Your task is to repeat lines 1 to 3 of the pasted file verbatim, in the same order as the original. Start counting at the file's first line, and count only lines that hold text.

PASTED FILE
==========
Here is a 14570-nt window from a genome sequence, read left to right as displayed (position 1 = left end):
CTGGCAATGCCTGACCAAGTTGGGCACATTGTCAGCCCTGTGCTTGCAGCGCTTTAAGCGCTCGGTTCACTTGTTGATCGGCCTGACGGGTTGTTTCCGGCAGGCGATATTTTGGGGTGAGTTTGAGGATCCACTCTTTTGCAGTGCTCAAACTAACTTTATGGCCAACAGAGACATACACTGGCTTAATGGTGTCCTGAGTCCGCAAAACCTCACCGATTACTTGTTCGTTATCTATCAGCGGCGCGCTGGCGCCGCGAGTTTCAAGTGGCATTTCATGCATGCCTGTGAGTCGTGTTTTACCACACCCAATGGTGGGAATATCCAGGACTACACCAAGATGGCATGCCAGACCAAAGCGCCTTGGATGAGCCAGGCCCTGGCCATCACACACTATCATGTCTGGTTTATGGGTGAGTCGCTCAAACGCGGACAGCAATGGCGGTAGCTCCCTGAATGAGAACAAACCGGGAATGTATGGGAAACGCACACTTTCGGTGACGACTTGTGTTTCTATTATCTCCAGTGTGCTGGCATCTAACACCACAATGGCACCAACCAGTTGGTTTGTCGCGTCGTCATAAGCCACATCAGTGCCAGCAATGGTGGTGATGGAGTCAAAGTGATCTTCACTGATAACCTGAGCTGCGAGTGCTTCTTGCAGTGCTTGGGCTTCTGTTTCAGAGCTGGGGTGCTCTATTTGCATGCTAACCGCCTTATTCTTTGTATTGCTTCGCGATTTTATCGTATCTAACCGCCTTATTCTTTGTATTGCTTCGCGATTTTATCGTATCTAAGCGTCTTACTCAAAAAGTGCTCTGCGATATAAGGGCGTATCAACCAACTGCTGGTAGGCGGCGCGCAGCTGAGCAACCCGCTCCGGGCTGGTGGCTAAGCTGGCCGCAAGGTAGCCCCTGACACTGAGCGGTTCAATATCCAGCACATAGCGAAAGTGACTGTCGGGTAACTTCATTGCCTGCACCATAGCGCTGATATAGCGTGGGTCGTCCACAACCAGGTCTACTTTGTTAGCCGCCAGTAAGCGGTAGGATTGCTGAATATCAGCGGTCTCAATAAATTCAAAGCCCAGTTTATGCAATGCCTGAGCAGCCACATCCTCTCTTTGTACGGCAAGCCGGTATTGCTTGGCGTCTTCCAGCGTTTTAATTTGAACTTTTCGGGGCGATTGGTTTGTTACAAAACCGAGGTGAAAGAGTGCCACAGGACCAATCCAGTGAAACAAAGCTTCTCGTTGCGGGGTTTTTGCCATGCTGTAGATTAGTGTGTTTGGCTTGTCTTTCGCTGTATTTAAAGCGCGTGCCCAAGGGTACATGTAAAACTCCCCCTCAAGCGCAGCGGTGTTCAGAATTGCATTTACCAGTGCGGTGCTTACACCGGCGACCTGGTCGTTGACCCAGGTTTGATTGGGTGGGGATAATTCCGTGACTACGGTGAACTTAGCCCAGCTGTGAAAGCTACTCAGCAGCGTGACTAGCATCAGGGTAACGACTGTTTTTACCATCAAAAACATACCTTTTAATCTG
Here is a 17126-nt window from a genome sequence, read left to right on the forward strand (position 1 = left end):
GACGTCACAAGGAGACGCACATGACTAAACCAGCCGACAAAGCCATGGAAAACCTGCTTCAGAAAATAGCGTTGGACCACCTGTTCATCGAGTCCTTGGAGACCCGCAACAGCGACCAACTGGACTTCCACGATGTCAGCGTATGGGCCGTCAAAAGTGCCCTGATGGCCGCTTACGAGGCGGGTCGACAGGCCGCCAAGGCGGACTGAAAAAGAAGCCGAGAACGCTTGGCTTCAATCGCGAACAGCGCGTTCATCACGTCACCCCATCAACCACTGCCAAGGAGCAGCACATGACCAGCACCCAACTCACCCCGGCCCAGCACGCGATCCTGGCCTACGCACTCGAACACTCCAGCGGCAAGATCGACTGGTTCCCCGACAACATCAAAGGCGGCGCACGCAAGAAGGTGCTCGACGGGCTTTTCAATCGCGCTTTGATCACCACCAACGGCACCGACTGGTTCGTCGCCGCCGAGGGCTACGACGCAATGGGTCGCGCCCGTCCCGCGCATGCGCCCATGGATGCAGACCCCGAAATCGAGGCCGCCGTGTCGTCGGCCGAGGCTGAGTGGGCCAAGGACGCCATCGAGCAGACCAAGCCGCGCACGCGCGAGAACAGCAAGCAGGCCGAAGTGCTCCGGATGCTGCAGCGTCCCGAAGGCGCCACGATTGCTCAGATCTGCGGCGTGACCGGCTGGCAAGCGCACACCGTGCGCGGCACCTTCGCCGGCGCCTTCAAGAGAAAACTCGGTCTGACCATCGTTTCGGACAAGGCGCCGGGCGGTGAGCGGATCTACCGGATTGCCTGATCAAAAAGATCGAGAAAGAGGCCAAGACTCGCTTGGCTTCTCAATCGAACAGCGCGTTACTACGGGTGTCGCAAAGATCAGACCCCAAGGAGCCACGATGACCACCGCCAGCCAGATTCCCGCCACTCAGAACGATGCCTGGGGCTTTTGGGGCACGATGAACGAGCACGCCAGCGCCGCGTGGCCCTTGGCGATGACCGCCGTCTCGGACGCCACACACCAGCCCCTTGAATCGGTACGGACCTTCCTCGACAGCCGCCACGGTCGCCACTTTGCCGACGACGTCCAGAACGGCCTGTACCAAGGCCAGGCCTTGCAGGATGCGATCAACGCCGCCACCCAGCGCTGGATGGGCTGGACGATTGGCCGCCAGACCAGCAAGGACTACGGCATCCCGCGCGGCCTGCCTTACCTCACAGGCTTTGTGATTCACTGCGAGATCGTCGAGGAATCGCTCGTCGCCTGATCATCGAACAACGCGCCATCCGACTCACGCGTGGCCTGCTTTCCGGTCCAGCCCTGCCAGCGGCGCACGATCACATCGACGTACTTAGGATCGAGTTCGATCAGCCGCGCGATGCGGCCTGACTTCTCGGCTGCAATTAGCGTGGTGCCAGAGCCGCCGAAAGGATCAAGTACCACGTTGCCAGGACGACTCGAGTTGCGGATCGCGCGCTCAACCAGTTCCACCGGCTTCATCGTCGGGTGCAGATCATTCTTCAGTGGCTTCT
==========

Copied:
Here is a 14570-nt window from a genome sequence, read left to right as displayed (position 1 = left end):
CTGGCAATGCCTGACCAAGTTGGGCACATTGTCAGCCCTGTGCTTGCAGCGCTTTAAGCGCTCGGTTCACTTGTTGATCGGCCTGACGGGTTGTTTCCGGCAGGCGATATTTTGGGGTGAGTTTGAGGATCCACTCTTTTGCAGTGCTCAAACTAACTTTATGGCCAACAGAGACATACACTGGCTTAATGGTGTCCTGAGTCCGCAAAACCTCACCGATTACTTGTTCGTTATCTATCAGCGGCGCGCTGGCGCCGCGAGTTTCAAGTGGCATTTCATGCATGCCTGTGAGTCGTGTTTTACCACACCCAATGGTGGGAATATCCAGGACTACACCAAGATGGCATGCCAGACCAAAGCGCCTTGGATGAGCCAGGCCCTGGCCATCACACACTATCATGTCTGGTTTATGGGTGAGTCGCTCAAACGCGGACAGCAATGGCGGTAGCTCCCTGAATGAGAACAAACCGGGAATGTATGGGAAACGCACACTTTCGGTGACGACTTGTGTTTCTATTATCTCCAGTGTGCTGGCATCTAACACCACAATGGCACCAACCAGTTGGTTTGTCGCGTCGTCATAAGCCACATCAGTGCCAGCAATGGTGGTGATGGAGTCAAAGTGATCTTCACTGATAACCTGAGCTGCGAGTGCTTCTTGCAGTGCTTGGGCTTCTGTTTCAGAGCTGGGGTGCTCTATTTGCATGCTAACCGCCTTATTCTTTGTATTGCTTCGCGATTTTATCGTATCTAACCGCCTTATTCTTTGTATTGCTTCGCGATTTTATCGTATCTAAGCGTCTTACTCAAAAAGTGCTCTGCGATATAAGGGCGTATCAACCAACTGCTGGTAGGCGGCGCGCAGCTGAGCAACCCGCTCCGGGCTGGTGGCTAAGCTGGCCGCAAGGTAGCCCCTGACACTGAGCGGTTCAATATCCAGCACATAGCGAAAGTGACTGTCGGGTAACTTCATTGCCTGCACCATAGCGCTGATATAGCGTGGGTCGTCCACAACCAGGTCTACTTTGTTAGCCGCCAGTAAGCGGTAGGATTGCTGAATATCAGCGGTCTCAATAAATTCAAAGCCCAGTTTATGCAATGCCTGAGCAGCCACATCCTCTCTTTGTACGGCAAGCCGGTATTGCTTGGCGTCTTCCAGCGTTTTAATTTGAACTTTTCGGGGCGATTGGTTTGTTACAAAACCGAGGTGAAAGAGTGCCACAGGACCAATCCAGTGAAACAAAGCTTCTCGTTGCGGGGTTTTTGCCATGCTGTAGATTAGTGTGTTTGGCTTGTCTTTCGCTGTATTTAAAGCGCGTGCCCAAGGGTACATGTAAAACTCCCCCTCAAGCGCAGCGGTGTTCAGAATTGCATTTACCAGTGCGGTGCTTACACCGGCGACCTGGTCGTTGACCCAGGTTTGATTGGGTGGGGATAATTCCGTGACTACGGTGAACTTAGCCCAGCTGTGAAAGCTACTCAGCAGCGTGACTAGCATCAGGGTAACGACTGTTTTTACCATCAAAAACATACCTTTTAATCTG
Here is a 17126-nt window from a genome sequence, read left to right on the forward strand (position 1 = left end):